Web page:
Top 10 Tips to Improve Your Credit Rating
Whether it’s down to financial difficulty or mismanagement of bills, you may have accumulated a less-than-excellent credit rating over the years, which may have led to you being declined for a loan. However, don’t worry as, although it won’t happen overnight, there are many steps you can take to make a poor credit rating good or excellent.
Here at Asda Money, we want to help you along the path to gain a better credit rating, so here are our top 10 tips on how to improve it for the future.
1. Pay your bills on time
One of the most obvious ways to improve your credit score is to always pay your bills on time. By doing this, you’ll prove to future lenders that you’re a reliable borrower, and that you’ll be able to make loan repayments on time too.
2. Register on the electoral role
Although it might sound strange, your credit rating actually improves if you’re on the electoral role. When you’re registered on the electoral role, it confirms where you live, so potential lenders know you’re a real person and not a fraudster.
3. Use credit cards responsibly
Many people think getting a credit card is a bad thing, however, if you use it correctly it can actually boost your credit score. In fact, never having had credit can count against you when applying for a loan. Taking out a credit card gives you the opportunity to prove to lenders that you’re a responsible borrower. The same rule applies to other forms of credit too, such as store cards and phone contracts.
4. Show that you’re stable
Lenders also like to know that you have a stable life. For example, you’ll sound more appealing to a lender if you’ve lived at the same address for a long time or worked for the same employer for several years.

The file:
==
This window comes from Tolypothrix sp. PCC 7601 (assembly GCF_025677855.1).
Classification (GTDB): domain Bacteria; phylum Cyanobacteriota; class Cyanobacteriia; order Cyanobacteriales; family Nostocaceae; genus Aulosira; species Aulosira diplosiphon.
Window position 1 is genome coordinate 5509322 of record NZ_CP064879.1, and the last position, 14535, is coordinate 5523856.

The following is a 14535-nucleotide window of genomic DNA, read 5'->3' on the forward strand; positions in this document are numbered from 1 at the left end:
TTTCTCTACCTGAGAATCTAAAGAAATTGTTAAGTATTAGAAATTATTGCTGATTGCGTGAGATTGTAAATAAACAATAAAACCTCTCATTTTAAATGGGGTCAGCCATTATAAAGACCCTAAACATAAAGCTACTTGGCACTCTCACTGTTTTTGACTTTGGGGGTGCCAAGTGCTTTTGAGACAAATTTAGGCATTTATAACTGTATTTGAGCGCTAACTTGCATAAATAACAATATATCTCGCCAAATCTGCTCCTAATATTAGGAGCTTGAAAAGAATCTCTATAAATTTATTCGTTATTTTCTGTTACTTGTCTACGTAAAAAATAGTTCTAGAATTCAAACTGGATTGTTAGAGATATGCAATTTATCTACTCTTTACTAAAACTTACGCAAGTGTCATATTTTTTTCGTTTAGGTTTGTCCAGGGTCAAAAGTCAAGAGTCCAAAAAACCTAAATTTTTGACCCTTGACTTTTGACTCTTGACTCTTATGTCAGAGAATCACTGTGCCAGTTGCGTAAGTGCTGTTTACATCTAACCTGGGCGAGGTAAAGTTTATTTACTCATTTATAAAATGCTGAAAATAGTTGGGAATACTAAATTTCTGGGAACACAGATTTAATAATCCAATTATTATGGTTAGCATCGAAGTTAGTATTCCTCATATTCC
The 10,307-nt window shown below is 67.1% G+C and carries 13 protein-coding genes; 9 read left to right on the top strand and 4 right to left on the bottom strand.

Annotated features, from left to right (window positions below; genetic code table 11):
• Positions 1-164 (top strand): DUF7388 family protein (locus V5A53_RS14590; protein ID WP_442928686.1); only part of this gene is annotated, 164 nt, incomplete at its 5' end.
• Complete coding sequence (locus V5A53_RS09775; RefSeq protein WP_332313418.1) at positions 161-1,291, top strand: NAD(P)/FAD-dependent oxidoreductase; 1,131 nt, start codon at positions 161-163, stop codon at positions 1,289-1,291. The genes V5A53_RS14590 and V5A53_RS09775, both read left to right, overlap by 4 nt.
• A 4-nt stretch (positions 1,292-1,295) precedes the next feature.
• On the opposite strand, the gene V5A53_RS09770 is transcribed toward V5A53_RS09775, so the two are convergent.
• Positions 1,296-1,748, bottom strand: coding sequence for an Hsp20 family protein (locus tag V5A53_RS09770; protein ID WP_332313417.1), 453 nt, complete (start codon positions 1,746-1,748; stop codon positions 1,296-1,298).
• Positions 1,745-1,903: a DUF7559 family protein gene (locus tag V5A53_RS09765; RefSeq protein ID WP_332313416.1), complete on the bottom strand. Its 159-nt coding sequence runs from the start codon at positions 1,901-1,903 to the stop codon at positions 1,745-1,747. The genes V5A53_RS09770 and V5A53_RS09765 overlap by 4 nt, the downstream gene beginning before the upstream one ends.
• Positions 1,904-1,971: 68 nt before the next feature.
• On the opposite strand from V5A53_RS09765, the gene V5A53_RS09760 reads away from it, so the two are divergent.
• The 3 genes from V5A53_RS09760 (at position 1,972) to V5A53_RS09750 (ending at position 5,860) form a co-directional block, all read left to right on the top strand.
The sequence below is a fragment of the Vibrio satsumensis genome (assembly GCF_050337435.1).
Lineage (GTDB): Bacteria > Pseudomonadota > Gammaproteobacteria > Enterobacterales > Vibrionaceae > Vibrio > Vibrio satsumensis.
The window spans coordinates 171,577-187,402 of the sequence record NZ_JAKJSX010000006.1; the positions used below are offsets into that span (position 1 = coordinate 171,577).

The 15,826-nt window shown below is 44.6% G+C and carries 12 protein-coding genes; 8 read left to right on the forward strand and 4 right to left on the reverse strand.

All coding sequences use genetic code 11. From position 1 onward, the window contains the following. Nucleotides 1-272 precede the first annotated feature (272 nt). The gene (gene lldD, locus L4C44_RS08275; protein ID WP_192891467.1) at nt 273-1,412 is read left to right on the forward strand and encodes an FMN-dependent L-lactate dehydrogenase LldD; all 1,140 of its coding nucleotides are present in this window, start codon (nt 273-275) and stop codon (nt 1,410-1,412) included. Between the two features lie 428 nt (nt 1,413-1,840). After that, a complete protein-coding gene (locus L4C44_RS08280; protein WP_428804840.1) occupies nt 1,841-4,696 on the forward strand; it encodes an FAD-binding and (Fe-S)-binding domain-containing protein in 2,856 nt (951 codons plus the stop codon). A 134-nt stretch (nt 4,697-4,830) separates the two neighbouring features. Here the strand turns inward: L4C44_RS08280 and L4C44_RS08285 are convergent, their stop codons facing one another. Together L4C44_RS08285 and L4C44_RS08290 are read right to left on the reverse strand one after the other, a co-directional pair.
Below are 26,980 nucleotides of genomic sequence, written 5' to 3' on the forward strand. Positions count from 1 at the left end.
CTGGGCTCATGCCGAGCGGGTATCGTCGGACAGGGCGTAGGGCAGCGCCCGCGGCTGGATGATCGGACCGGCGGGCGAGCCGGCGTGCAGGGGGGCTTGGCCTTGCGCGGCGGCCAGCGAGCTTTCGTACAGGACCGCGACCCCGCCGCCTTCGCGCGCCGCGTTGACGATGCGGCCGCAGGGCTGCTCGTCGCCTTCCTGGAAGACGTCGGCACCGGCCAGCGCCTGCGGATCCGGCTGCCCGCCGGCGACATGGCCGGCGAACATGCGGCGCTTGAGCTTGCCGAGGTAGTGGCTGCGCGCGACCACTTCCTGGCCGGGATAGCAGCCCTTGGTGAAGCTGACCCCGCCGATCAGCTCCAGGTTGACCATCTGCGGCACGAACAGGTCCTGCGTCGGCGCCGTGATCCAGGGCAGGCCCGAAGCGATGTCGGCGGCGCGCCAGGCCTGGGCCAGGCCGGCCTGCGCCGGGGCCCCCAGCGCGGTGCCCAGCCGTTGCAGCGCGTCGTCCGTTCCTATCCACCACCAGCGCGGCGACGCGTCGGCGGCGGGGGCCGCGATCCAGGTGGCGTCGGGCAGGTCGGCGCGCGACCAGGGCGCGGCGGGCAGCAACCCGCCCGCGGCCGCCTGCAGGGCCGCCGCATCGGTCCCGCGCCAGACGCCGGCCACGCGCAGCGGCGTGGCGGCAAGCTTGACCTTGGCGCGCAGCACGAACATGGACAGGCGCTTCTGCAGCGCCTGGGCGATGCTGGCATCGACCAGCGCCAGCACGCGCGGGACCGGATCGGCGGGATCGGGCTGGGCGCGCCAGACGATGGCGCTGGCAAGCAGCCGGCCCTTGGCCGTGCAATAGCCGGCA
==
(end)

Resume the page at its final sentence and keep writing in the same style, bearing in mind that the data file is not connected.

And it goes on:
5. Don’t apply for too many loans at once
One mistake that many borrowers tend to make is applying for a range of different loans to see which one they’ll get accepted for. Making several credit applications with lenders, using hard searches, within a short space of time can have an adverse effect on your credit score.
6. Think about your financial links
Before applying for any form of credit, make sure you’re no longer financially linked to someone you no longer share a joint account with. Living with somebody who has a poor credit score shouldn’t affect your credit rating but having joint financial products with them will.
7. Don’t withdraw cash on credit cards
Although using a credit card is good for your credit score, withdrawing cash from it sometimes doesn’t look great to lenders. It may give the impression that you don’t have enough money in your bank account for essentials, which will make it look like you’re not responsible with money.
8. Cancel unused credit or store cards
Whenever you’re finished with a credit or store card and don’t want to use it in the future, make sure you cancel it as soon as possible. Lenders can sometimes take into account the credit limits available to you, as well as your outstanding debts.
9. Stay up-to-date
Even if you don’t currently need your credit score for anything, it’s always best to check it every year to make sure it’s up-to-date. Any mistakes on your file could mean that you’ll get turned down for a loan, so be sure to raise any issues you might have if you think there’s a mistake.
10. Stay within the overdraft limit
Overdrafts are there for when times get tough, and there are many banks that now offer free overdrafts for up to a certain limit. However, if you do have an overdraft, make sure you don’t go over your agreed limit.